Quintin Chou-Lambert outlines why the newest UNA Youth branch – the SOAS UNA society – might become one of the liveliest
Welcome to the School of Oriental and African Studies (SOAS) – home to 5,400 students from over 130 countries and, now, to a new branch of UNA Youth. Founded in winter 2011, the SOAS UNA society aims to promote awareness and discussion on issues relating to the UN, through guest speakers, debates, special-interest films, UN-related career sessions and informal socials.
I founded the society along with Leticia Thomas and Rebecca Craig, two of my classmates on the MSc in Violence, Conflict and Development. We are delighted that SOAS faculty member Dr Dan Plesch – author of the groundbreaking book America, Hitler and the UN, and a member of UNAUK's expert advisory panel – has agreed to act as an advisor during our inaugural year.
We decided to start the branch to provide a platform for engaging directly, and critically, with UN-related issues. Our first event was a debate on the motion: "The UN does more harm than good for global security and development."
The World Bank's "World Development Report" in 2011 highlighted the devastating impact of intra-state conflict on development and suggests that the prevention of violence is as important for development as initiatives like the UN Millennium Development Goals. But preventing conflict often entails sustained engagement by a plethora of international, national and local stakeholders. We hope that our event fleshed out some of these challenges and provided a frank assessment of the UN's responses to them, especially in terms of legitimacy and credibility – both of which are crucial to the organisation's effectiveness.
Questions about the UN's performance are regularly voiced at SOAS, where perceptions range from interested to hostile.
We spoke to more than 100 students while scouting for members and it is clear that motives for engaging with UN issues can vary greatly. "I'm interested in a career with the UN but don't want to work for an organisation that could be having a negative impact … I'd like to find out more about the UN's effectiveness," says Lucile Kamar, a postgraduate student in human rights law.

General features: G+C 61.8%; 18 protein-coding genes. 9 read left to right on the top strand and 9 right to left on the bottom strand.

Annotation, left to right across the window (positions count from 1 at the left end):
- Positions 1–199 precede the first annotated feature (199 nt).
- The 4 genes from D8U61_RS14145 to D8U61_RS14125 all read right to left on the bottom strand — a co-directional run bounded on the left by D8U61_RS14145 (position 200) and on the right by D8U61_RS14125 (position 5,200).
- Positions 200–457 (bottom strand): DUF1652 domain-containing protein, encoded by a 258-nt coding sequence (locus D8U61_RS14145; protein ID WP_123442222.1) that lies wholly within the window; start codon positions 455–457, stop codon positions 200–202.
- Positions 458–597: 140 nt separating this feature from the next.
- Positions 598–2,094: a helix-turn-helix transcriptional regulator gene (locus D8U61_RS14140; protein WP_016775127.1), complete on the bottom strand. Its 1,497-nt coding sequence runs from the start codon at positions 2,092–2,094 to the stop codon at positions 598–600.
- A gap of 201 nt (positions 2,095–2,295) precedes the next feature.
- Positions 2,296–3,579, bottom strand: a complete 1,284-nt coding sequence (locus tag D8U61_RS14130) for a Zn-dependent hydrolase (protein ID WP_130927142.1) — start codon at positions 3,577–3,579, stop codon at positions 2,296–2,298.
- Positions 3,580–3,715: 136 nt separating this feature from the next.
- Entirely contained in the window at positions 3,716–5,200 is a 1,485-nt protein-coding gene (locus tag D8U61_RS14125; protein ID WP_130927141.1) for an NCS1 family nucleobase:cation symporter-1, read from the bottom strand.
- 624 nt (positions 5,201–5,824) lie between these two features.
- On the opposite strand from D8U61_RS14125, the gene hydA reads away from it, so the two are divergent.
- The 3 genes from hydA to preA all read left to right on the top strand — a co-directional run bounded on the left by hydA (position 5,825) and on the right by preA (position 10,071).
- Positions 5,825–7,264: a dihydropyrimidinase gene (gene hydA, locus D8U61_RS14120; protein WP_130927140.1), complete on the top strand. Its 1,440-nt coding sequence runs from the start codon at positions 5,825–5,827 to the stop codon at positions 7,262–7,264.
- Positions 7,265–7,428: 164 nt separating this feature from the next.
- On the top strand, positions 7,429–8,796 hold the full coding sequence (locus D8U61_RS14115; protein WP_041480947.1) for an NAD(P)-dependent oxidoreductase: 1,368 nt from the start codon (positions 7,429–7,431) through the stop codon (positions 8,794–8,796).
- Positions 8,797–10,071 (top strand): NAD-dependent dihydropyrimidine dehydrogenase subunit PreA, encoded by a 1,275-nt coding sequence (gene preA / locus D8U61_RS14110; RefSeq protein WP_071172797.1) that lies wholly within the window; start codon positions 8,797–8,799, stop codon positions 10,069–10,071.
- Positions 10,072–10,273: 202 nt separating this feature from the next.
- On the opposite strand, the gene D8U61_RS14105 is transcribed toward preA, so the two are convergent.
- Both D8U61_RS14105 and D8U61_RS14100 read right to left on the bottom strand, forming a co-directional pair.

James Burnett, another masters student, believes that attitudes towards the UN vary considerably at SOAS because of the school's international make-up and the different approaches within its academic disciplines. He believes that this makes SOAS a fertile hunting ground for our new society: "Many articles I'm reading in my Social Anthropology of Development course cast a critical eye over UN development interventions, so debating the UN's legitimacy and credibility is highly complementary to my studies."
Other opinions are less favourable.
"Critiquing the UN – I'm up for that!" says one undergraduate politics student, citing the UN's interventions in Côte d'Ivoire and Libya as examples of potential challenges to the organisation's legitimacy.
We hope that by engaging with a range of students with different opinions, we will be able to focus attention on global problems and where the solutions to them may lie. Despite the evolving consensus around the Millennium Development Goals and the 'responsibility to protect', their implementation remains controversial in many parts of the world, and among a significant proportion of the 40% of SOAS students who come from outside the UK.
Many of them will go on to careers that involve interaction with the UN system, either at field or head-office level. By offering them the chance to gain new perspectives on what the UN does, its strengths and weaknesses, and how it might be improved, the SOAS UNA society hopes to increase students' understanding of how the organisation contributes to tackling global problems, and what role they might play in pursuing the same end.
Quintin Chou-Lambert is President of the SOAS UNA Society and a member of UNA-UK's Young Professional Network